Unplanted earth is an invitation to weeds, so pay close attention to spacing plants in the garden. Space large plants by 1 and 1/2 times their mature width. Fill the gaps between young upright plants with smaller, spreading companions like hardy geraniums or creeping veronica. In spring, the spaces between late-blooming perennials, such as coreopsis and rudbeckia, can be filled with early-flowering bulbs like snowdrops and daffodils. At the front of the bed, use low, spreading annuals like ageratum or bugleweed to visually tie clumps of plants together and shade out weeds. As the big plants mature and spread, you can easily dig up the filler plants and move them to a sunnier home.
Where summers are short, grow an abundance of perennials. They have a head start from previous growing seasons and are poised to grow when spring begins. Where the growing season lasts longer, depend on heat-tolerant flowering annuals for mid- to late-summer color.
WHAT TO LOOK FOR:
Dwarf boxwoods and other small evergreens keep the garden colorful through winter and shelter their dormant companions from drying winds. Small junipers and mugo pines handle this job with finesse in cold climates, or you might use Japanese hollies or evergreen azaleas where winters are milder.
Cool summers are a joy for people and plants alike. Some of the advantages of gardening in northern latitudes or at higher elevations in mountainous regions include low humidity and delightfully cool summer days that seldom exceed 80° F (27° C). Additionally, many coastal areas benefit from cooling lake or ocean breezes.
In these locales, if you have a sunny garden site and you crave a sumptuous traditional flower garden, you're in luck. Color balance is a crucial factor of garden design, and many people quickly discover that they have favorite colors when it comes to foliage and flowers. In sunny sites bright, saturated colors usually show up best, whereas white and light pastels are easily lost in the sun's glare. Towering mauve-flowered foxgloves, deep pink and red hollyhocks, and the huge, fragrant magenta or deep pink flowers of peonies are the pride of sunny gardens in early summer. High summer belongs to colorful annuals, combined with pink phlox, warm-hued daylilies, and lavender-blue catmint. Late-summer color is often even stronger, with the deep blue flowers of monkshood, the golden flowers of rudbeckia, and the vivid pink flowers of turtlehead blooming just ahead of those of bright yellow sneezeweed. In autumn, cool blue and purple asters bring the blue of the sky down to earth and unite it with warm-hued gold and burgundy chrysanthemums and trees ablaze in brilliant seasonal red and gold.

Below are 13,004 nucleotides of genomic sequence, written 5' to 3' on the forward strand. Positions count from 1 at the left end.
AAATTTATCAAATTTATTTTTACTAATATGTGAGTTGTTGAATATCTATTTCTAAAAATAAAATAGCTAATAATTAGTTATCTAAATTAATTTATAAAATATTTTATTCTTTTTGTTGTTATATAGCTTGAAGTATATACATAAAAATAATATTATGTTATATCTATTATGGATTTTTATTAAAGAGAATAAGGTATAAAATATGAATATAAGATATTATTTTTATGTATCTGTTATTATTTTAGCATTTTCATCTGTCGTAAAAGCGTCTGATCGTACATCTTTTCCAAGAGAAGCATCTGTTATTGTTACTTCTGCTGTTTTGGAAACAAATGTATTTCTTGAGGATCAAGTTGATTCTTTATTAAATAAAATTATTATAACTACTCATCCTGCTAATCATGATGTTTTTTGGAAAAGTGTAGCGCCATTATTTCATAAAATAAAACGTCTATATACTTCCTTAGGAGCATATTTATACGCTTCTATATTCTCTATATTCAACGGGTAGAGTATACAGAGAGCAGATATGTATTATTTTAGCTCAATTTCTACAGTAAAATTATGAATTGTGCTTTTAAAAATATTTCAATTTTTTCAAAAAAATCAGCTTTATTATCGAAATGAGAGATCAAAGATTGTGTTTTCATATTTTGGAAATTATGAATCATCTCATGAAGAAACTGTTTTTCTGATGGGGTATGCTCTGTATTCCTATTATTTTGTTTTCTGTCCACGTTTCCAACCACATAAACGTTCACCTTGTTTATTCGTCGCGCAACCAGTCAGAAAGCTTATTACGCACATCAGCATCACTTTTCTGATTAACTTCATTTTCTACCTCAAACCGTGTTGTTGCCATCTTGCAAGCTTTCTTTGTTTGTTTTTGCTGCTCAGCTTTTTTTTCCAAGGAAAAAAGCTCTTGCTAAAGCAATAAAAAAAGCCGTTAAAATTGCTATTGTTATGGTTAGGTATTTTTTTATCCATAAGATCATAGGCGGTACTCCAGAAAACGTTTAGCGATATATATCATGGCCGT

STRETCHING COOL SUMMERS
Though temperatures in the cool-summer areas of the country are perfect for summer gardening, because plants are less likely to wilt under the sun's glare and the soil is more likely to retain sufficient moisture for plant roots, the season often seems painfully short. Frosty nights may persist well into spring, delaying planting until summer is nearly under way. Invest in perennials, shrubs, and hardy bulbs. These plants, which are in the ground and ready and waiting for spring are a reassuring presence, making it easier to wait for warm planting weather before setting out summer annuals.
Fortunately, there are a number of cold-tolerant annuals that can be planted before the last frost has passed. Some of these are calendula, dusty miller, lobelia, pansy, snapdragon, and sweet alyssum. Yet because bedding plants are often grown in heated greenhouses, they fare best in the garden when they become accustomed to outdoor conditions gradually, over a period of 2 weeks. This process, called hardening off, initially involves setting potted plants outdoors in a sunny, protected spot for a few hours each day for a week. Then, the week prior to planting, allow them modest exposure to chilly winds and cool nights, but bring them indoors if hard freezes threaten. By this time, their stems will have become sturdy and new leaves will be a bit thicker and more frost-tolerant. The move into cold soil and chilly air will only cause a modest shock to the plants' roots.
RAISED BEDS AND BERMS
Sometimes plants in cold-winter climates are ready to go into the garden in spring, but the soil remains too clammy and wet for planting. So gardeners face frustrating delays. Building raised beds or berms may give you a head start on the planting season, because they warm up and dry out faster than lower-lying garden areas. Raising the soil level even a few inches can offer the additional advantage of superior drainage for plant roots. Indeed, the combination of great drainage and cool-summer weather brings out the best in several stellar perennials, such as artemisia, catmint, and veronica, which require excellent drainage to reach their full care-free potential.
COPING WITH WINTER COLD
Though cool summers are splendid, winters in northern latitudes and high altitudes are often long and cold, so plants grown there must have exceptional hardiness. Use the hardiness ratings (see the Zone maps on pages 350 and 351) for your locale as a guide when shopping for plants. Also look for protected areas in your yard, called microclimates. Microclimates exist in spaces protected from freezing winds by walls, fences, or dense evergreen planting, and also are places where a masonry wall or rock outcropping may absorb and hold the sun's heat, elevating the surrounding temperatures. You can use these warm spots to grow plants rated one or two Zones warmer than your area's Zone.